New development in Ray Lesniak’s political consultant murder scheme

A Connecticut man today admitted his role in New Jersey’s biggest political scandal in years, the murder-for-hire scheme in which former state Sen. Raymond Lesniak’s principal political consultant, Sean Caddle, paid two hitmen to kill a longtime associate, 52-year-old Michael Galdieri, the son of late former State Senator James Galdieri.

Appearing by videoconference from a jail in New York — where he is awaiting sentencing on a bank robbery in Connecticut — 73-year-old George Bratsenis pleaded guilty before U.S. District Judge John Michael Vazquez to an information charging him with one count of conspiracy to commit murder for hire.

A man who served time in a New Jersey prison with Bratsenis in the early 2000s,  Bomani Africa, named Bratsenis as the accomplice who helped kill Galdieri when he pleaded guilty in the killing in January.

Caddle also pleaded guilty to orchestrating the murder scheme and he has been cooperating with authorities but officials have not revealed what probes they are conducting or who the possible targets may be. 

“Eight years ago, these three individuals – Caddle, Bratsenis, and Africa – conspired to brutally murder the victim,” said U.S. Attorney Philip R. Sellinger. “At Caddle’s direction, Bratsenis and Africa stabbed the victim to death in the victim’s apartment, and then set it ablaze.”

“These guilty pleas bring a measure of justice to the victim’s memory and for his family,” said Sellinger. “I commend the efforts of the FBI, the Hudson County Prosecutor’s Office, and my Office for their determination over many years to bring this matter to resolution.”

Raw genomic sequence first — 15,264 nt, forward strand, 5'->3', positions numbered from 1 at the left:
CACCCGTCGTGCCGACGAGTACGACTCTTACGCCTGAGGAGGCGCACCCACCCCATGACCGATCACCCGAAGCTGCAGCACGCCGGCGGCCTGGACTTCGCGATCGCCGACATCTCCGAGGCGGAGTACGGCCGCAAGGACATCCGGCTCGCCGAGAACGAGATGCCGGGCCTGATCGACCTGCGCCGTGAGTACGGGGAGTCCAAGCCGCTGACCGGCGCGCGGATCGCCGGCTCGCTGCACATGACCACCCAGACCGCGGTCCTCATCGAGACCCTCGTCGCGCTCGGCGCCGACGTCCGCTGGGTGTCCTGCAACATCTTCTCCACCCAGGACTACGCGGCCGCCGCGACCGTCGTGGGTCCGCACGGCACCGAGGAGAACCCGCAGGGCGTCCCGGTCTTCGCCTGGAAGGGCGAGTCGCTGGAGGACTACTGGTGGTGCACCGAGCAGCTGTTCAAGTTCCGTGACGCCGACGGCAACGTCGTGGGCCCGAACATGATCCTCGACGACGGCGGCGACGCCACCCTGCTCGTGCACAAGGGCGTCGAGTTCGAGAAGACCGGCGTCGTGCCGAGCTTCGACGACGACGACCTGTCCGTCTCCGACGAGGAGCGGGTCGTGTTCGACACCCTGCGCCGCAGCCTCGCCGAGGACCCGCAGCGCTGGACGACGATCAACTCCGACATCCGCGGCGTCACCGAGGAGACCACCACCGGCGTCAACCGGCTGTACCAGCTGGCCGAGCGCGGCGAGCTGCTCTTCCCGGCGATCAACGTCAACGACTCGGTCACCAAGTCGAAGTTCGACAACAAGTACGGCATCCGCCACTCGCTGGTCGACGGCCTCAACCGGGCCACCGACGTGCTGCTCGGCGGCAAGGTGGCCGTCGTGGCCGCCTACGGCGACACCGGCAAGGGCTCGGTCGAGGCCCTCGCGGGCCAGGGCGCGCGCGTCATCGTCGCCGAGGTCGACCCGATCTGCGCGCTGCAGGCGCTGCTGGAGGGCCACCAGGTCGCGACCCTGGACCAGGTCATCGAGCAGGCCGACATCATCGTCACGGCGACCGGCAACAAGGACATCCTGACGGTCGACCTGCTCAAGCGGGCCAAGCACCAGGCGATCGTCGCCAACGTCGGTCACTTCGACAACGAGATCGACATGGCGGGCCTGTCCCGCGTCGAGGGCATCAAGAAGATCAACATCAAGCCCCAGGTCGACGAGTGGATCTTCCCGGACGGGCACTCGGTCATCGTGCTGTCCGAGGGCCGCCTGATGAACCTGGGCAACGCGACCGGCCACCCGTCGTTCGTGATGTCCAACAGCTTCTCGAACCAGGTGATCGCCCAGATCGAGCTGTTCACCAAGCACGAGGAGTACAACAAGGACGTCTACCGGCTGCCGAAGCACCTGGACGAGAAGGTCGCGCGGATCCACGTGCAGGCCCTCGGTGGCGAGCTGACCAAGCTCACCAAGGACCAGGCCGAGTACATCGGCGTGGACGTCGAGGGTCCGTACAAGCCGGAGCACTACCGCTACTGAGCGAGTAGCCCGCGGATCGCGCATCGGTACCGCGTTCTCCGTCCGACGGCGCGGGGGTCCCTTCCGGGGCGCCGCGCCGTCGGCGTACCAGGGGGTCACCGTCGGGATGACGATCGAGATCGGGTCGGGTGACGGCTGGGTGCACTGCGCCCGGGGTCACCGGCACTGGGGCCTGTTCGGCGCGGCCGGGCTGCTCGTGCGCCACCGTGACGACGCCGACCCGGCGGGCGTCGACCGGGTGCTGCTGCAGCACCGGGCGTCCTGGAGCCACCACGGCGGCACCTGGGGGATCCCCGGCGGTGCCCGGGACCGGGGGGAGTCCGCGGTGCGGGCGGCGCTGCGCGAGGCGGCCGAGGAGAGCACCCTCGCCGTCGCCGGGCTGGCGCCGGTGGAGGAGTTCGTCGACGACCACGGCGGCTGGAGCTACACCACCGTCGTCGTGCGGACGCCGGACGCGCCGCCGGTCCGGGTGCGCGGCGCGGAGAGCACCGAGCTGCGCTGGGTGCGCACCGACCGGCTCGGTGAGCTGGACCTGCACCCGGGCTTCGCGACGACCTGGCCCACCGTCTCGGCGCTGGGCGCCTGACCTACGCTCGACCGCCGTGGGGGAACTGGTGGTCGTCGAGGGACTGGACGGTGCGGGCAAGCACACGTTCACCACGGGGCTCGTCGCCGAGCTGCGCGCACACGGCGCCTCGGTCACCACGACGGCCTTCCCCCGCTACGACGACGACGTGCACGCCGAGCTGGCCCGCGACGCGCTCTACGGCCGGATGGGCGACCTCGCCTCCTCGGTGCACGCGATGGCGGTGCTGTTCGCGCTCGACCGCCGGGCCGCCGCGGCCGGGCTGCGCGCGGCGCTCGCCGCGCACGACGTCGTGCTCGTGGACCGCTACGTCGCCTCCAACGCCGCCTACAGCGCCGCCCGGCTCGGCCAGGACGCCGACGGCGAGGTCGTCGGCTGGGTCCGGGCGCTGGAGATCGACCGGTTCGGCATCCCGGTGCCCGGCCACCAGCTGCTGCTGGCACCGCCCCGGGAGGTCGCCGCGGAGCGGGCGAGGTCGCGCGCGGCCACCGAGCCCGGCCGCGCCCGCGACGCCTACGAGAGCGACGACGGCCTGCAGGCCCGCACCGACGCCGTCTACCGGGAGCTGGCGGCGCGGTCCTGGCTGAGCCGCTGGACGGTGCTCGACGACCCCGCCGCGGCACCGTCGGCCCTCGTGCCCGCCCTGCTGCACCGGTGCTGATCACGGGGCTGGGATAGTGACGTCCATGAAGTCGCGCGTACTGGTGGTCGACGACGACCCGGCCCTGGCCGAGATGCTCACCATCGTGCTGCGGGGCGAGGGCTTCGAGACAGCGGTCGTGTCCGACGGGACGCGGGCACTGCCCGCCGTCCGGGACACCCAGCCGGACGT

For many years, Caddle worked with former state Sen. Raymond Lesniak, supervising almost all of the Elizabeth power broker’s campaign operations, from running various super PACs to managing his vanity quest for the Democratic nomination for governor in 2017.

The super PACs have been the subject of criminal investigations because they make it possible for dark money donors to keep secret their involvement in political campaigns that otherwise would require financial disclosures.

Details about a corruption probe by the state Attorney General’s Office that came to light after his guilty plea revealed that the investigation into Lesniak’s super PACs and nonprofits associated with Caddle lasted far longer than was previously known.

State investigators were examining a dozen payments totaling $46,000 Caddle’s firm, Arkady, allegedly made to Elizabeth Democratic Party chairman Antonio Teixeira and his late wife, Marlenes, between May 2015 and September 2017.

Teixeira —widely known as ‘Tony Tex’—is currently the chief of staff to New Jersey Senate President Nicholas Scutari, the Union County’s political boss who has long been under investigation for what Linden Mayor Derek Armstead said was using his position as municipal prosecutor as a no-show job.

Senate President Nicholas ‘No-Show Nick’ Scutari, confessed killer Sean Caddle, Elizabeth Democratic Party chairman Antonio ‘Tony Tex’ Teixeira

Since he admitted his role in the Galdieri murder on January 25, Caddle has been under home detention on a $1 million unsecured bond at his Sussex County residence in Hamburg, New Jersey.

At the time of the murder, Caddle and Galdieri were working together to help Lesniak’s preferred candidate win an election for Mayor of Bayonne and the former state senator told journalists that he has hired Caddle again to boost the prospects of Mayor Jimmy Davis.